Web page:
The Four Philosophers, 1611-1612 

Reviewed by Stephen Juan in Philosophy Now, January/February 2008

Philosophers may lead us in terms of profound ideas, but their personal lives can be quite another matter entirely. As historian Nigel Rodgers and philosopher Mel Thompson write in their marvelous little book, Philosophers Behaving Badly, “a life of reason does not necessarily lead to a reasonable life.” Their portraits of eight philosophers bring home this point again and again. Although monumental in their insights, these philosophers were screwed up!

When not too self-obsessed, greedy, proud and incredibly lacking in any semblance of a conscience, Jean-Jacques Rousseau (1712-1778) succeeded in setting out principles of society, democracy, education and humanity’s place in nature which greatly helped to form the foundation for intellectual, social and political revolutions in at least three nations. The impact of his ideas upon our world today is enormous. Yet Rousseau treated people terribly – particularly women – even those who showed him kindness for many years, of whom there were several. He dealt with the people closest to him as if their sole reason for existence was to serve him and stroke his massive ego. If alive today, he would come perilously close to being diagnosed as a sociopath.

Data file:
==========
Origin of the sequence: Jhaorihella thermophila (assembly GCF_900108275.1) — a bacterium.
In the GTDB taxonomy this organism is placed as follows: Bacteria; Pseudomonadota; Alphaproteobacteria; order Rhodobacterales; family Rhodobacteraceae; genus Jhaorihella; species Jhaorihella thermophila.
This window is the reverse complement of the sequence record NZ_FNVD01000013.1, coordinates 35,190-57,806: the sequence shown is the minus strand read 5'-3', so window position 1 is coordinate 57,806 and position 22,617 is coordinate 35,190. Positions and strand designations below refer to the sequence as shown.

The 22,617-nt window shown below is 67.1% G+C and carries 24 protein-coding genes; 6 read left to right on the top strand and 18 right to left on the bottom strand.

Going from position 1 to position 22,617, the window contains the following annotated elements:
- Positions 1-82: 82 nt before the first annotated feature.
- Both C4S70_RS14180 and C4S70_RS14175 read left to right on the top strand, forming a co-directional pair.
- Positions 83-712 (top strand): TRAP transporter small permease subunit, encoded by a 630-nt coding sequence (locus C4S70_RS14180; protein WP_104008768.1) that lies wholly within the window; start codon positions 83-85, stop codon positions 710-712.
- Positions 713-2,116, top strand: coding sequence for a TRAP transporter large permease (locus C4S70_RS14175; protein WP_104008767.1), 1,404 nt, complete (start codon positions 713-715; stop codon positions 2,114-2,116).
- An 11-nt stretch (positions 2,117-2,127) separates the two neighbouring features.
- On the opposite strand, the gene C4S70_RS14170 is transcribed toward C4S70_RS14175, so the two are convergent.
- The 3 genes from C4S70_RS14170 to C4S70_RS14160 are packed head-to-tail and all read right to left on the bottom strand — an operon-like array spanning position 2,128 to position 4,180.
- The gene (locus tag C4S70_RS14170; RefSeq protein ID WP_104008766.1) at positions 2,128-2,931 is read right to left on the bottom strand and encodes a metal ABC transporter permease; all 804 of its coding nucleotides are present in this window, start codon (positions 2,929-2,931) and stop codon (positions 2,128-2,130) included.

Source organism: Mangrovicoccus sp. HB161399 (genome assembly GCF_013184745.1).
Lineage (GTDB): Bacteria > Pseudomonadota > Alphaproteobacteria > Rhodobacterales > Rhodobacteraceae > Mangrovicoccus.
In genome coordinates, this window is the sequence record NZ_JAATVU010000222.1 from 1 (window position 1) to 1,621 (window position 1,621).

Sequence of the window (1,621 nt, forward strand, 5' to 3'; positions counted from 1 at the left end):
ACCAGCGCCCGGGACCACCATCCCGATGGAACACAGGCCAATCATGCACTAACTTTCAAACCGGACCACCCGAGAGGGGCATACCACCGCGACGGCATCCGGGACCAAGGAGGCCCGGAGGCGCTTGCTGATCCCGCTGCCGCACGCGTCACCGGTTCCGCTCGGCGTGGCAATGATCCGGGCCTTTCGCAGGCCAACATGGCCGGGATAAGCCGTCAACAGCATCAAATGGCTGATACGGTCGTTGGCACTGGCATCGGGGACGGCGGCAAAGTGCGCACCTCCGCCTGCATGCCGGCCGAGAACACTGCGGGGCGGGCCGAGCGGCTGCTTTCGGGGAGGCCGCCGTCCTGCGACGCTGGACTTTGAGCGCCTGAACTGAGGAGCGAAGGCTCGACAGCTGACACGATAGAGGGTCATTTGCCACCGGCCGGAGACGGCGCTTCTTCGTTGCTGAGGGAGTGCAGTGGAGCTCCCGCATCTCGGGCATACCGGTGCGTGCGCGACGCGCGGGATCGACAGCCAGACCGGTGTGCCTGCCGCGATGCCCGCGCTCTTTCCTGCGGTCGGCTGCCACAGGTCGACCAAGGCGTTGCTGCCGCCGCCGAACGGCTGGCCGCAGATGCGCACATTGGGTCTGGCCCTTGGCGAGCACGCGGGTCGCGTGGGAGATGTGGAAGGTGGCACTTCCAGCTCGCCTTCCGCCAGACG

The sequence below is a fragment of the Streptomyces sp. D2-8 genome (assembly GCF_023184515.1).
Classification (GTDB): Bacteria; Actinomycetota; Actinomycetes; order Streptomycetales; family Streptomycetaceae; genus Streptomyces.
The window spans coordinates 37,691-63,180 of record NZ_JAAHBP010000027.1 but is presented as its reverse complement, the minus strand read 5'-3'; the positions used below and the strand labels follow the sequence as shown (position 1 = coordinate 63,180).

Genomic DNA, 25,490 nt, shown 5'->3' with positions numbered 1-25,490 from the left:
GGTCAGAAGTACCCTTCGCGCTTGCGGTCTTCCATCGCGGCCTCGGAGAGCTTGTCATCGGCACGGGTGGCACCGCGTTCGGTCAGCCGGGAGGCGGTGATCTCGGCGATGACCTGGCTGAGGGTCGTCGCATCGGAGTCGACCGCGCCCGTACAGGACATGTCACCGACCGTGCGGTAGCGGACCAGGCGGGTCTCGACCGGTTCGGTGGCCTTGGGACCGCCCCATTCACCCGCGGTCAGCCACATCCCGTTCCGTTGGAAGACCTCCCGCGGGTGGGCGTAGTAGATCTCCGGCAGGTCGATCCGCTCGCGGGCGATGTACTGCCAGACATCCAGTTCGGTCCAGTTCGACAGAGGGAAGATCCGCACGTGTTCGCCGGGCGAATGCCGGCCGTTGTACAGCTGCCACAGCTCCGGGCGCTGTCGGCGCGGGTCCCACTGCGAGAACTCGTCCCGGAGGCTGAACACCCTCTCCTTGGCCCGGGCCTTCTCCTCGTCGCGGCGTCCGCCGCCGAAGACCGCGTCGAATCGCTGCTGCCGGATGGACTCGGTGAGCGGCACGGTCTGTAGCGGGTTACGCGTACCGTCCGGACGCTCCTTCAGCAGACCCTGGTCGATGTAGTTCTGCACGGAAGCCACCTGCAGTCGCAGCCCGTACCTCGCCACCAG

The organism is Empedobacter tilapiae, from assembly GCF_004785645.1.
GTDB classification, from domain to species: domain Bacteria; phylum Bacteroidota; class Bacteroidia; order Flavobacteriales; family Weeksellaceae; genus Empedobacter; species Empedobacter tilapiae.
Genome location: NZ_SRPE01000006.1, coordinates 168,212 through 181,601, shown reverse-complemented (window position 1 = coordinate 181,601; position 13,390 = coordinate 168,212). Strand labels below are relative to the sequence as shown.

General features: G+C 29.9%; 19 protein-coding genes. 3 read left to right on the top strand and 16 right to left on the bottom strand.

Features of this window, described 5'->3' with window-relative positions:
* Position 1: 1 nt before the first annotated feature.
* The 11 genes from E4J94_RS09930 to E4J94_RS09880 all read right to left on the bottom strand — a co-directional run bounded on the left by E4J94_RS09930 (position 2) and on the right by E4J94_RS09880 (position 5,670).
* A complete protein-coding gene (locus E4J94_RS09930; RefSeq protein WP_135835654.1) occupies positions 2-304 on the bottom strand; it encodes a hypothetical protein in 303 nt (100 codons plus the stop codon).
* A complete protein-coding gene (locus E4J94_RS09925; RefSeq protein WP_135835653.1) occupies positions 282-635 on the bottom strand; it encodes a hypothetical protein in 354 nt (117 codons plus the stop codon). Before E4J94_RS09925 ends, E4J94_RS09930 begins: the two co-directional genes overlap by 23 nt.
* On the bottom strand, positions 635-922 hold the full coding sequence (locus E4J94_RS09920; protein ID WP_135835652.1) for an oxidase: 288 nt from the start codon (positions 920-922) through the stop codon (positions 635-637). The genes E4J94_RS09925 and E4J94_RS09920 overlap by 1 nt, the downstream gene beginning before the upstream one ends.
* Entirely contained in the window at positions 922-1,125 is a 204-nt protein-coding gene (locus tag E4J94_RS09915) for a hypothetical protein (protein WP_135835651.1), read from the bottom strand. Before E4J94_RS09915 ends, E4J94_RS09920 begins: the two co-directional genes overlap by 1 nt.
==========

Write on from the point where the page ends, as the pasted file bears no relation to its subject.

Rousseau’s life was a disastrous mass of contradictions and inconsistencies. Praising conjugal love, he never properly married, but displayed a callous neglect of Therese, his lifelong partner. Adoring children, he readily abandoned his own. Believing that intellectual hatreds were the worst, he engaged in endless battles of ideas. Deploring the advent of printing, he was a prolific writer. A hater of privilege and wealth, he always relied on the rich and the great for support.

Entire review is here.